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Court drama set in London (two for the price of one…)

21st March 2017

Summary Justice by John Fairfax – court drama set in London.

Summary Justice is set largely in the Old Bailey criminal court in London. For me (having read so many US based thrillers of late) it was good to return home to good old English justice…

Court drama set in London

William Benson is a barrister, but he is not your conventional barrister. He spent 16 years in gaol (not jail!) for a murder he may – or may not – have committed. Anyway, he always protested his innocence – not least to Tess de Vere who was a young intern working with his defence lawyers at the time. She believed him. Fast forward to when William is released, having spent his 16 confined years studying law. He has made it to be a barrister – though there is a petition afoot saying that no one who has been convicted as he was should be allowed to practice. Tess is now a successful lawyer in her own right… They connect again and Tess agrees to work with William (and his clerk, Archie, another ex-con) for the defence in a murder trial.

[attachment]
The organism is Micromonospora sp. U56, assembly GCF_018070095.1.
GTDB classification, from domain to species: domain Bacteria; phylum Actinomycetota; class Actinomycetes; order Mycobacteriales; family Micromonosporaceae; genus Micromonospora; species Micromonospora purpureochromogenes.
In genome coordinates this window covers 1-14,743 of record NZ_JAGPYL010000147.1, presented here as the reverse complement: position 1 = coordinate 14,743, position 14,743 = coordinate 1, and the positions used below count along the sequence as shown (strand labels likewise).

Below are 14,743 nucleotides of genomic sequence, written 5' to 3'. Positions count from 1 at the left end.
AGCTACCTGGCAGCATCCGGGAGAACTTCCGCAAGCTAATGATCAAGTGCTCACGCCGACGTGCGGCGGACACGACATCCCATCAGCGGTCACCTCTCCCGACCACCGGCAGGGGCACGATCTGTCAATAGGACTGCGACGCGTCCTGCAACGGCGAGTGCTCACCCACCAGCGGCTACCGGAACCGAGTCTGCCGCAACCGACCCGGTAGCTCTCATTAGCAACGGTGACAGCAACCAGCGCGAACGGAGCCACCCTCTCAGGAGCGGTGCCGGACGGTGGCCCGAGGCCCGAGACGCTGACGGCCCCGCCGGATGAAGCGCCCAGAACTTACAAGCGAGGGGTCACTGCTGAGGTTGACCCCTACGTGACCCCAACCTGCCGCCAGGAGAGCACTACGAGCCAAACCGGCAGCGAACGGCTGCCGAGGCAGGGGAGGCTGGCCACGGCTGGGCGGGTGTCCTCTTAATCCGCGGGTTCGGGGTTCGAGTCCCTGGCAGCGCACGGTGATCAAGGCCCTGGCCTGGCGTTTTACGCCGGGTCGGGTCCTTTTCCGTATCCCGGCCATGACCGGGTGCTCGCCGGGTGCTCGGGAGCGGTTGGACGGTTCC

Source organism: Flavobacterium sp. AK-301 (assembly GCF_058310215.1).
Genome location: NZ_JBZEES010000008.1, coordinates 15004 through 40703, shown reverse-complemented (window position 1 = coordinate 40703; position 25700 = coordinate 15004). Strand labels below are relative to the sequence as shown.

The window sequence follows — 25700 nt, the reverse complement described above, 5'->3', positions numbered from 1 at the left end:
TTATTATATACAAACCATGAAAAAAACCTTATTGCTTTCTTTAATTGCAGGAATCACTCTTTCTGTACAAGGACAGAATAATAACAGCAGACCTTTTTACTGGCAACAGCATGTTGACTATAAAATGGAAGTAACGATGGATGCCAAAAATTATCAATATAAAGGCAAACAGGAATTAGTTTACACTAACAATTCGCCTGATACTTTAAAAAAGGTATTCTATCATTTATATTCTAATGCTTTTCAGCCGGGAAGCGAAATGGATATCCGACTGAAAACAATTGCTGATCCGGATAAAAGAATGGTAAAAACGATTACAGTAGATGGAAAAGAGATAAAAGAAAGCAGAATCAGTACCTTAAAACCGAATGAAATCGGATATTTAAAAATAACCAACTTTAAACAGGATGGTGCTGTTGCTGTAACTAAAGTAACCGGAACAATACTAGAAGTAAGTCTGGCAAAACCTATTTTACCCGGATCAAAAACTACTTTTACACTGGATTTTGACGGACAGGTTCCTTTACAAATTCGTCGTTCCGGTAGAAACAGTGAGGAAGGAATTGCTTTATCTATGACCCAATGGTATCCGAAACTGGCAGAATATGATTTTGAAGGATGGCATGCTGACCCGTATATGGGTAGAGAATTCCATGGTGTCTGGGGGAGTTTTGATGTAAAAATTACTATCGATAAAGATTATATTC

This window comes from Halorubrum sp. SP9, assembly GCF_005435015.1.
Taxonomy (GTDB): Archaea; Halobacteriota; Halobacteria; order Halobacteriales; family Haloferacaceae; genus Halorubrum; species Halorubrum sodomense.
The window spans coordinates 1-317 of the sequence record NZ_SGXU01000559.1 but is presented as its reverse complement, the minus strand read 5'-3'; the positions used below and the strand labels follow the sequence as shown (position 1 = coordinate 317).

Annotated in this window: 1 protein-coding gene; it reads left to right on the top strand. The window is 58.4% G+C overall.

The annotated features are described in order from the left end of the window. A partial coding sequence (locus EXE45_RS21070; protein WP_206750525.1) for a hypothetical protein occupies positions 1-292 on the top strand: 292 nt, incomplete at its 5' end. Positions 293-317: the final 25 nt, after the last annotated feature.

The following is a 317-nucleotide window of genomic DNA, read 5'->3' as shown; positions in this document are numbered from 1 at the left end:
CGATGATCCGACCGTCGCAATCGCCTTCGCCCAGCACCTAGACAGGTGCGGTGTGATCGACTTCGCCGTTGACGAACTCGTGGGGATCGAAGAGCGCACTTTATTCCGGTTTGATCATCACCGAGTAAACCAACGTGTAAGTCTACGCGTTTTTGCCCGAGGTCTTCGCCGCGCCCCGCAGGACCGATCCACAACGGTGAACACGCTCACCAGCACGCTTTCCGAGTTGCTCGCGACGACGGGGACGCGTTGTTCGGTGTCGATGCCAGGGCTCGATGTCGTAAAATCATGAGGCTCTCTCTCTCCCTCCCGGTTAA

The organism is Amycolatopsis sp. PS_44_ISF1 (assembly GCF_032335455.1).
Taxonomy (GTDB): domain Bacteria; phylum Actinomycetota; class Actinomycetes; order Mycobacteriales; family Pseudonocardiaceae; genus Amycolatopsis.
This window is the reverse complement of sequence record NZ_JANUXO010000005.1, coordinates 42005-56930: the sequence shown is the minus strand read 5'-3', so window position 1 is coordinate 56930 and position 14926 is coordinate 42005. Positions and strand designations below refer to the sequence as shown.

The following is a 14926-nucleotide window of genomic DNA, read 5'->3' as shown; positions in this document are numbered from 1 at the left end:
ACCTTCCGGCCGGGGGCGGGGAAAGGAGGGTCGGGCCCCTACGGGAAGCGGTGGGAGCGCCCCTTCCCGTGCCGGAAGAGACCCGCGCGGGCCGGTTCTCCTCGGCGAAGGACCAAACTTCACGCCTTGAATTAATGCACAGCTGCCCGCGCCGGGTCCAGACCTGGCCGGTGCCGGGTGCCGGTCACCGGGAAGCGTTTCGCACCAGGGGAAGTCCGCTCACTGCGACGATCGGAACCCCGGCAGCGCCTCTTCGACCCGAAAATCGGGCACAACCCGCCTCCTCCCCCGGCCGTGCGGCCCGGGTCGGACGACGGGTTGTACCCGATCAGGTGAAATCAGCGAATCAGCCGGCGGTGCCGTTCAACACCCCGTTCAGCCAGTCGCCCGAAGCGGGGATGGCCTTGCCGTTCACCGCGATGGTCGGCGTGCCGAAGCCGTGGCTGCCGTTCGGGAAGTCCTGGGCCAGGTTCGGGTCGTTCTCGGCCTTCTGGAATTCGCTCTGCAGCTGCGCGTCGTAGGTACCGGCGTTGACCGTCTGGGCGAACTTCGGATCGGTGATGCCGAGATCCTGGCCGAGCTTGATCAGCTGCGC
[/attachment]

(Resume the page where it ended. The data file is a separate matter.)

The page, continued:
SJblogtour2Sarah Collingwood, a single mum of a disabled child, is accused of killing her employer. It looks like an open and shut case – but William and Tess believe in her innocence. They research diligently (much more so than the original police investigation) and prepare their defence. The case goes to court… There is much calling of witnesses and cross examination. William is up against Rachel Glencoyne, a very high profile and successful barrister. The court scenes are well and comprehensively described (John Fairfax himself used to be a barrister…). There is many a twist and turn as the trial moves to its conclusion. Tess notes the many similarities to the case 16 years’ ago in which William was found guilty. William struggles outside court, but is majestic within it.

William and Tess fancy each other, but their relationship is of course not straightforward. Tess is presented with evidence that makes her doubt William’s innocence of the 16 year old murder, and this throws her whole life into turmoil. William is now clearly a ‘good’ man, but is he hiding his past? We (the readers) think we know the answer – but can we be sure?

The characters in Summary Justice are well and sympathetically drawn. They are believable. From Sarah struggling with her life as the single mother of a disabled child – and scared witless at the prospect of time in prison, to the split in William’s personality in and outside the court room, to Sarah’s failed actor father. It is well written and draws you in.

Tony for the TripFiction team

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